Will Samsung Finally Put an End to their Long-Running Performance Woes?

Will Samsung Finally Put an End to their Long-Running Performance Woes?

Another year, another Galaxy S smartphone. We’re now a couple generations away from Samsung’s new metal and glass re-imagination of their flagship smartphone line. The physical changes came with the S6 and along the way, TouchWiz was supposedly “lightened” significantly too.

I specifically recall how in Samsung Unpacked 2015, the company made ambitious claims about real-world performance, saying they had “optimized” the user experience to better reflect the capabilities of the hardware (though with more bombastic terms: “no more lag, no more stutters”). While Samsung itself wasn’t as straightforward with their latest Samsung Unpacked, one wouldn’t have to look through many hands-on articles to find claims of the new-and-improved, lighter TouchWiz (now known as “Samsung Experience”, but the TouchWiz name has stuck around for so long it’s hard to think of it by any other term).

With both the Galaxy S7 and the Galaxy S8 you might have found many of the same claims repeated, and while we can’t speak for the Galaxy S8 just yet, last year’s early assessments were wrong. Even many reviews carried on such judgement, and some publications even doubled down in the face of more concrete evidence. Among Internet communities, though, Samsung devices have earned a reputation for “slowing down” over time, and while not everyone might experience it (or perceive it), it remains a sore point for vocal Samsung critics. Even if a few outlets say performance is snappy and smooth.

With the short-lived Note 7 specifically, we found this to not be the case. Even with top-of-the-line hardware, the Note 7 performed poorly compared to devices with similar hardware (but different and lighter software), and this is something we experienced across multiple SKUs (including the Exynos variant, which fared better in other regards), and were able to objectively visualize through performance profiling tools. I personally found it to be inexcusable for a device with a near-$1000 price tag (after taxes).

Now the S8 is launching with the latest and greatest silicon, built on Samsung’s foundational 10nm process size, running either Qualcomm’s newest processor or the successor to a mighty Exynos and Samsung’s latest vision of their UX. Combing through any hands-on from Samsung’s event you’ll find the typical praise claiming the device is “snappy” and “lag-free.” It has been my experience that these initial claims of great Samsung Galaxy performance are a bit too flippant. But this isn’t to say said testers are lying; performance is hard to quantify on the spot, and real-world performance is something you either specifically look for with various tools or something you get to understand and perceive through extended usage. Especially if you have multiple devices and experiences for reference.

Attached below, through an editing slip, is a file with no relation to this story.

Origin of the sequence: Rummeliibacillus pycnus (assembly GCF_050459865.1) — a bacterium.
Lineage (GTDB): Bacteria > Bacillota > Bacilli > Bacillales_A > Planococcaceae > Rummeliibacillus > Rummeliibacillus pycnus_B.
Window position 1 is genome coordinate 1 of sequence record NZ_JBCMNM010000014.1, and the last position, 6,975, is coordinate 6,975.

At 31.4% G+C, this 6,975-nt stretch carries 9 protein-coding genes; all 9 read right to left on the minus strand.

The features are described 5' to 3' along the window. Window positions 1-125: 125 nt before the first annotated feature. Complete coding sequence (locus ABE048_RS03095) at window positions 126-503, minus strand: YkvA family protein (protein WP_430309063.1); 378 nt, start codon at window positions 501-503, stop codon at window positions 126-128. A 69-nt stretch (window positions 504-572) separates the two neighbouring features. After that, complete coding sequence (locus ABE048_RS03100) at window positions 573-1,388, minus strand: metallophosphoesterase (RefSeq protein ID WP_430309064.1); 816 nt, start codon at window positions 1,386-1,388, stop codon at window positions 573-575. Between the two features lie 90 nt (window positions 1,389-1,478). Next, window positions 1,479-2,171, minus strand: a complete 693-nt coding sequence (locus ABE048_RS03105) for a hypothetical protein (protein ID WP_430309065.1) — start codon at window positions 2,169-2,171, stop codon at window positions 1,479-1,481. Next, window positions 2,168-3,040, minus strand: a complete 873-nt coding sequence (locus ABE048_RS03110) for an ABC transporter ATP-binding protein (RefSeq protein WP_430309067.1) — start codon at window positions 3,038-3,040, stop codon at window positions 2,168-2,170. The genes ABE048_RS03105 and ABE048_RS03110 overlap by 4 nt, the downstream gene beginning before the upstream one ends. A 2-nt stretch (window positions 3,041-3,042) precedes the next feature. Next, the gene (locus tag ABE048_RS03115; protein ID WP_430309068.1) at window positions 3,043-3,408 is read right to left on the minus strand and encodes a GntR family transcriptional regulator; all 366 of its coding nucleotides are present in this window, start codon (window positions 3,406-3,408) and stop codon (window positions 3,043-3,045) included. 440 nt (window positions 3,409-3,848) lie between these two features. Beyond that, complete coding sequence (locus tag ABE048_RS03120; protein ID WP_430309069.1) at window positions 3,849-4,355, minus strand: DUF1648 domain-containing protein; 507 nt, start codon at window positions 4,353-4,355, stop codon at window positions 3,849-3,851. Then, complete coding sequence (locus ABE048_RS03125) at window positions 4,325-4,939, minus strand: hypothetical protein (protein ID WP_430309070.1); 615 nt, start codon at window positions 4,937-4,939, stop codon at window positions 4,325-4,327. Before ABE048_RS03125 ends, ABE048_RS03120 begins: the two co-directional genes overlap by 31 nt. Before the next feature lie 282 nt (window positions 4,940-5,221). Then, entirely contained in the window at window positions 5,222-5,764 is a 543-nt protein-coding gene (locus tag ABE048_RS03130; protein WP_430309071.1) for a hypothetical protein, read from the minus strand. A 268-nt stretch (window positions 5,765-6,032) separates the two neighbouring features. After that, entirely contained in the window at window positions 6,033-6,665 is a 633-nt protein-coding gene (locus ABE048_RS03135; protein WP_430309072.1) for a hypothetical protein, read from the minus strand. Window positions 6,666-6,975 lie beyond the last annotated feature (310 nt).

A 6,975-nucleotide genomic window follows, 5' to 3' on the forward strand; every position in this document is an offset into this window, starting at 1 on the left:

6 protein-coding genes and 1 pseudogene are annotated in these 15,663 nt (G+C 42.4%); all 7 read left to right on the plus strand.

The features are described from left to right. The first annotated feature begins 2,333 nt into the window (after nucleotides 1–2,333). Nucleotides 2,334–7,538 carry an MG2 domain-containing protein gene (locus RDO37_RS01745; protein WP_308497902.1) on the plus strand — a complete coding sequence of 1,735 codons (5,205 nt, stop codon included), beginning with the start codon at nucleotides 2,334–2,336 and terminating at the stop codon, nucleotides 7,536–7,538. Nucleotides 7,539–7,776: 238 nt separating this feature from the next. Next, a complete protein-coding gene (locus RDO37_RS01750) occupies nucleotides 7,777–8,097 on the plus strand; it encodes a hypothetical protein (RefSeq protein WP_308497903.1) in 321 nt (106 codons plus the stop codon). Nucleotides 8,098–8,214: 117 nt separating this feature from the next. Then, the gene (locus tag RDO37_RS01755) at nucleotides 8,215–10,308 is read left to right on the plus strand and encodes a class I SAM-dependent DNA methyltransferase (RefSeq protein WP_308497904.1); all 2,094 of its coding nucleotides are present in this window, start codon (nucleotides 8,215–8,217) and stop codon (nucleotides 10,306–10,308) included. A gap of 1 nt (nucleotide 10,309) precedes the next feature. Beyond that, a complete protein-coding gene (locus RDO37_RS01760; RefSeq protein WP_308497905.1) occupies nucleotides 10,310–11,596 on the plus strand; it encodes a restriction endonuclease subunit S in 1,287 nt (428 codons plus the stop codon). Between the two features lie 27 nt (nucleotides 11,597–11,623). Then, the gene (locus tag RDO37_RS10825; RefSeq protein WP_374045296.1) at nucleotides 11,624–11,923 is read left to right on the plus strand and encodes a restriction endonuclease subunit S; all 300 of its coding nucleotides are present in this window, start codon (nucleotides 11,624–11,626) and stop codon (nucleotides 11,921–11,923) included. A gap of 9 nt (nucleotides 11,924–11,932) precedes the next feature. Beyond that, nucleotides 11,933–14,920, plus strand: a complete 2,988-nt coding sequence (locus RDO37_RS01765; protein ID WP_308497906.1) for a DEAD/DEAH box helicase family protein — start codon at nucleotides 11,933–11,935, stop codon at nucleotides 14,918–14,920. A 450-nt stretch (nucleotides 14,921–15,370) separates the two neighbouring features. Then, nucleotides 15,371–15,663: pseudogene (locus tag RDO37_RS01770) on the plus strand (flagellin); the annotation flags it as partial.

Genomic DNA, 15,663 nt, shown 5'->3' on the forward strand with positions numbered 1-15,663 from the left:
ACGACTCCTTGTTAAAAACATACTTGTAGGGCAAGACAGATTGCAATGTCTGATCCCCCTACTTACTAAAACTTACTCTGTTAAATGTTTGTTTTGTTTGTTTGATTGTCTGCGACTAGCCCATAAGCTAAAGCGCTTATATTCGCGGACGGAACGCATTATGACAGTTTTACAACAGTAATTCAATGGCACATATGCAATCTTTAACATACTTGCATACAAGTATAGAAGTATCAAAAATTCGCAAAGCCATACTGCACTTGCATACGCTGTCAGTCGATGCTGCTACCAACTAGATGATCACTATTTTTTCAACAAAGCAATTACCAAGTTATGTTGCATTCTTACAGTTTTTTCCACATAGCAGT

I’ve been using a Google Pixel XL since it released, for example. I have again become accustomed to a nice vanilla experience with predictable speed and performance. The Pixel XL might not be the singular fastest and the singular smoothest, but it’s probably the most consistently performing Android device on the market. Recently my T-Mobile Galaxy S7 Edge received its Nougat (7.0, disappointingly) update and I’ve given the Samsung Experience another look. I still find it to be too laggy/unresponsive and unpredictable in speed, and have noticed far more frame drops than I should. Hopefully, the Galaxy S8 with the Snapdragon 835 can help smooth out some of these rough edges, but only if Samsung gives it the breathing room it requires and the attention it deserves.

However, the S8’s software will come loaded with tons of new features like Bixby, DeX, and tons of baggage from previous releases. Will Samsung’s increased processing power and computing capabilities be taken up or undermined by adding more and more features? Every year we see these impressive yearly performance improvements at the hardware level, with faster CPUs and GPUs and more or faster RAM and storage, yet they seem to never truly manifest in Samsung’s software specifically.

At most, the advantages are notable in application opening speeds, but both multitasking and responsiveness have been painful on many recent Samsung flagships. We hope this isn’t true for the Samsung Galaxy S8 and S8+, but this has been the trend since the early Samsung Galaxy flagships, although in those days the poorer performance was more excusable as other smartphones were stuck in the same boat.

Nowadays, though, we have plenty of shining examples of what Android performance could and should be, sometimes at much lower prices to boot.

Several XDA writers have S8 and S8+ units on the way. We also have some new tools and a performance analysis suite that we will be testing the device with, to get better real-world performance metrics. I sincerely hope we find a notable improvement, because while the aesthetics of the Samsung Experience might have gotten better, and while the hardware remains the best Android has to offer, inconsistent or disappointing performance obliterates my user experience, and that of many other enthusiasts or so-called “power users”. It’s been several years now, and I think we would all love to see it fully addressed. 

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About author

Eric Hulse
Eric Hulse

Mechanical Engineer by degree, salesman by day, and a self professed technology lover on the side. Frequent user of iOS Android, OSX and Windows. Buyer of (way too) many flagships and fan of all things mobile. XDA member since 2010.